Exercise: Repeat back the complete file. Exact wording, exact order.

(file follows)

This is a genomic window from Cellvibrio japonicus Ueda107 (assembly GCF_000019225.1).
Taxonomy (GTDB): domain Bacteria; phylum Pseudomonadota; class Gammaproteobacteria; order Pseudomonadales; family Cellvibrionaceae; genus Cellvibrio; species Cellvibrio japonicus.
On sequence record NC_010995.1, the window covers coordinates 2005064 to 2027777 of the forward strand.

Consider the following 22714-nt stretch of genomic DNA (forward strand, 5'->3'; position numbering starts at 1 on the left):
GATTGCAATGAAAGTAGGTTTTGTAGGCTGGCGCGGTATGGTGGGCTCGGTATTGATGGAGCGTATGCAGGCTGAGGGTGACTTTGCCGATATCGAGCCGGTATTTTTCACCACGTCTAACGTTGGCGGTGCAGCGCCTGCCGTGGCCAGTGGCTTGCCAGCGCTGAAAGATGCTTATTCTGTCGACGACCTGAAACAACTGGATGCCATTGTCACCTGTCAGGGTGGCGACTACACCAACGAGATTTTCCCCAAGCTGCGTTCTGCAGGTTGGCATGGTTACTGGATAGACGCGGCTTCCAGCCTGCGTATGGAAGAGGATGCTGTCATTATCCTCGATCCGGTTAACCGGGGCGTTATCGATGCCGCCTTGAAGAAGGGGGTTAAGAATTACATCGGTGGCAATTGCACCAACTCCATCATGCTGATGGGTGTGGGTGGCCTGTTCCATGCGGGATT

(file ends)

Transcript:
This is a genomic window from Cellvibrio japonicus Ueda107 (assembly GCF_000019225.1).
Taxonomy (GTDB): domain Bacteria; phylum Pseudomonadota; class Gammaproteobacteria; order Pseudomonadales; family Cellvibrionaceae; genus Cellvibrio; species Cellvibrio japonicus.
On sequence record NC_010995.1, the window covers coordinates 2005064 to 2027777 of the forward strand.

Consider the following 22714-nt stretch of genomic DNA (forward strand, 5'->3'; position numbering starts at 1 on the left):
GATTGCAATGAAAGTAGGTTTTGTAGGCTGGCGCGGTATGGTGGGCTCGGTATTGATGGAGCGTATGCAGGCTGAGGGTGACTTTGCCGATATCGAGCCGGTATTTTTCACCACGTCTAACGTTGGCGGTGCAGCGCCTGCCGTGGCCAGTGGCTTGCCAGCGCTGAAAGATGCTTATTCTGTCGACGACCTGAAACAACTGGATGCCATTGTCACCTGTCAGGGTGGCGACTACACCAACGAGATTTTCCCCAAGCTGCGTTCTGCAGGTTGGCATGGTTACTGGATAGACGCGGCTTCCAGCCTGCGTATGGAAGAGGATGCTGTCATTATCCTCGATCCGGTTAACCGGGGCGTTATCGATGCCGCCTTGAAGAAGGGGGTTAAGAATTACATCGGTGGCAATTGCACCAACTCCATCATGCTGATGGGTGTGGGTGGCCTGTTCCATGCGGGATT